Today's Election Day visit from President Barack Obama will be a good reminder to procrastinating voters to mail in their ballots or stop by the polls.
Mainly, though, Obama is in Seattle to headline a pair of fundraisers expected to add hundreds of thousands of dollars to U.S. Sen. Patty Murray’s already sizable campaign war chest.
The presidential appearance underlines the national implications of today’s results.
Republicans in Washington, D.C., hope voters will send Dino Rossi to the Nov. 2 ballot and help their chances of eroding – or even ending – Democrats’ majority in the Senate, which they have wielded to overhaul health care and financial industry rules, confirm two Supreme Court justices and pass a $787 billion economic stimulus.
Never miss a local story.
The stimulus and Democrats’ other efforts to kick-start the job market will be Obama and Murray’s emphasis this morning as they meet with three Washington state business owners who have success stories.
The visit is unlikely to have much effect on today’s “top-two” primary, which determines the pair of candidates that will advance to the November ballot. Ballots must be postmarked by today or returned to a county’s election office or its drop box by 8 p.m.
Secretary of State Sam Reed predicts a 38 percent voter turnout for the election.
Among the contests:
• Two state Supreme Court seats are up for grabs, including at least one that will be decided today, as Stan Rumbaugh challenges Justice Jim Johnson.
• In a six-way race for an open seat in the 3rd Congressional District, the most intriguing subcontest is the one between Republicans Jaime Herrera and David Castillo, one of whom could end up facing Democrat Denny Heck. Farther north, the results could show how much U.S. Rep. Dave Reichert, R-Auburn, has to worry about being unseated by Democrat Suzan DelBene, the most prominent of eight challengers.
• Incumbents in the Legislature will be trying to keep their jobs, but many of the races to watch in the South Sound tonight are those without an incumbent. Departures that have left open seats include Tacoma Democrats Sen. Rosa Franklin, Rep. Dennis Flannigan and Rep. Steve Conway, plus Reps. Dan Roach, R-Bonney Lake, Skip Priest, R-Federal Way, and Brendan Williams, D-Olympia.
By tonight, campaign workers and party operatives will be trying to spin the results.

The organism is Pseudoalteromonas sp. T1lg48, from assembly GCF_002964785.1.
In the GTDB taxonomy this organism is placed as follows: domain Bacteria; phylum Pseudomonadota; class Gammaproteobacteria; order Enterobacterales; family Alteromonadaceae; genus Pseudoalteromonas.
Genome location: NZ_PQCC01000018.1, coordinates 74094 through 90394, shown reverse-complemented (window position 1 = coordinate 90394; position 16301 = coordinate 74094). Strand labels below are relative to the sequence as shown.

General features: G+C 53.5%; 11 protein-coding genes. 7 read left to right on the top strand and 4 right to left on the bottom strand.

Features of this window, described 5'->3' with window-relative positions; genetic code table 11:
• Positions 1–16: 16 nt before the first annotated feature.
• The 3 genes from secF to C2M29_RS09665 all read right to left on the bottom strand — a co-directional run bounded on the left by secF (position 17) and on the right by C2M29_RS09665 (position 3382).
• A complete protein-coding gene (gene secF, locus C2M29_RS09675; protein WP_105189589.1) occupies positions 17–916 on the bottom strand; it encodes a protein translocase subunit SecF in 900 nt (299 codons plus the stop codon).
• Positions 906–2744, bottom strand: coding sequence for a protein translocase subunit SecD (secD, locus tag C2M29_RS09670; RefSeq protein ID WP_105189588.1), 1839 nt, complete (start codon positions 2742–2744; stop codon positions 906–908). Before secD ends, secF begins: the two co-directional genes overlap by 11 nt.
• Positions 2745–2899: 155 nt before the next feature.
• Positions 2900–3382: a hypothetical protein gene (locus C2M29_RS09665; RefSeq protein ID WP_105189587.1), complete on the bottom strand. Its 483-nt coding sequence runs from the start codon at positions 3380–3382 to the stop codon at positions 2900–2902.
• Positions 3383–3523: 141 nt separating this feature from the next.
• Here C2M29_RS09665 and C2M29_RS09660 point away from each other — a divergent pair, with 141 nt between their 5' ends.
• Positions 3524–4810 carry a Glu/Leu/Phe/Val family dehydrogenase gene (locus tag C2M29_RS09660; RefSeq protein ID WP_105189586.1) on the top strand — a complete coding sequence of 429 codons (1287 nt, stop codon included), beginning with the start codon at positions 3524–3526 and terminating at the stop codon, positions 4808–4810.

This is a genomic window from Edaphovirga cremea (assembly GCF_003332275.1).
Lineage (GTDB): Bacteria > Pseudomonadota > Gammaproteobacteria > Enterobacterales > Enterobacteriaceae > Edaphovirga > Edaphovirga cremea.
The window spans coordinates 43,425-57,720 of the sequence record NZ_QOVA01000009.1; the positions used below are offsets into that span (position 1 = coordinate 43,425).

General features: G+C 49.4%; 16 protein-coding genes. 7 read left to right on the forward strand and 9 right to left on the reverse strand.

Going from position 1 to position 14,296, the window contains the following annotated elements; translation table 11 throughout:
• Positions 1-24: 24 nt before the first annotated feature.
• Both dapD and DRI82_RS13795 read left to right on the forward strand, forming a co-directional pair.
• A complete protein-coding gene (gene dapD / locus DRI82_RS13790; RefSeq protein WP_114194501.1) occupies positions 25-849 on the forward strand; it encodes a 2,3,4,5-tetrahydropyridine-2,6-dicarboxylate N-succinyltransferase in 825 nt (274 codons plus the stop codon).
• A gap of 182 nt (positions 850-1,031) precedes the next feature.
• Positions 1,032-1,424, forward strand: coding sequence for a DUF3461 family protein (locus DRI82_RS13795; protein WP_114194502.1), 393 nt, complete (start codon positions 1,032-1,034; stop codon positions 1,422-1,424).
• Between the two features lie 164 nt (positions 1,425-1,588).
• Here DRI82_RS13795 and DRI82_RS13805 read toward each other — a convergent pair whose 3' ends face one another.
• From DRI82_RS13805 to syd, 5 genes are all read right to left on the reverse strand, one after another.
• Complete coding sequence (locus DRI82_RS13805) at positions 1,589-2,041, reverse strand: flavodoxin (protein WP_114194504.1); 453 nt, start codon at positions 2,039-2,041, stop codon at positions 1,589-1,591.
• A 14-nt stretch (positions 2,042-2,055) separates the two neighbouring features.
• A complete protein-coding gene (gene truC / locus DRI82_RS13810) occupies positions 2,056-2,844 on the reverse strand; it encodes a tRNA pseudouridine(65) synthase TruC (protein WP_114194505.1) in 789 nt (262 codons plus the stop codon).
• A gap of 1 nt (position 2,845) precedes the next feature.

Murray easily won a majority of primary votes cast the last time she ran for re-election, in 2004. If that doesn’t happen this time, look for Republicans to pounce, and Democrats to say the poorer showing is less a sign of her unpopularity than of GOP interest in the three-way race between Republicans Rossi, Clint Didier and Paul Akers.
“I just don’t think you’re going to be able to draw a lot of conclusions from this ballot,” state Democratic Party Chairman Dwight Pelz said.
And even if Rossi is able to best his rivals and advance, Democrats will still point out with glee if he receives fewer votes than Murray, while Republicans will say their vote was split by voters who will now rally around whoever’s challenging Murray.
“It’s clear that no one of the Republicans is going to gather as many votes as Patty will,” state Republican Party Chairman Luke Esser said. “My guess is, when you add the Republican votes together, that’s going to be a very strong showing.”
Polls have shown Rossi and Murray far ahead in the pack of 15 candidates. Tea-party candidate Didier is hoping last-minute phone calls to voters from former Alaska Gov. Sarah Palin turn the tide in his favor.
For his talk with business owners, Obama will have Murray and Commerce Secretary and former Gov. Gary Locke, at his side. Then he’ll head to a $500 to $1,000-per-plate luncheon at the Westin Seattle Hotel and a more exclusive $10,000-per-person fundraiser at the Seattle-area home of Real Networks founder Rob Glaser.
Republican Esser said the presidential visit would tie Murray in voters’ minds with Washington, D.C., and its problems – an excess of taxes and spending, according to the GOP. Democrat Pelz said Murray stands on her own record of using her influence in the nation’s capital to help her state, in contrast to Rossi who has pledged to forego earmarks.
“I think Patty Murray’s proud to be associated with the president of the United States,” Pelz said.
Jordan Schrader: 360-786-1826 firstname.lastname@example.org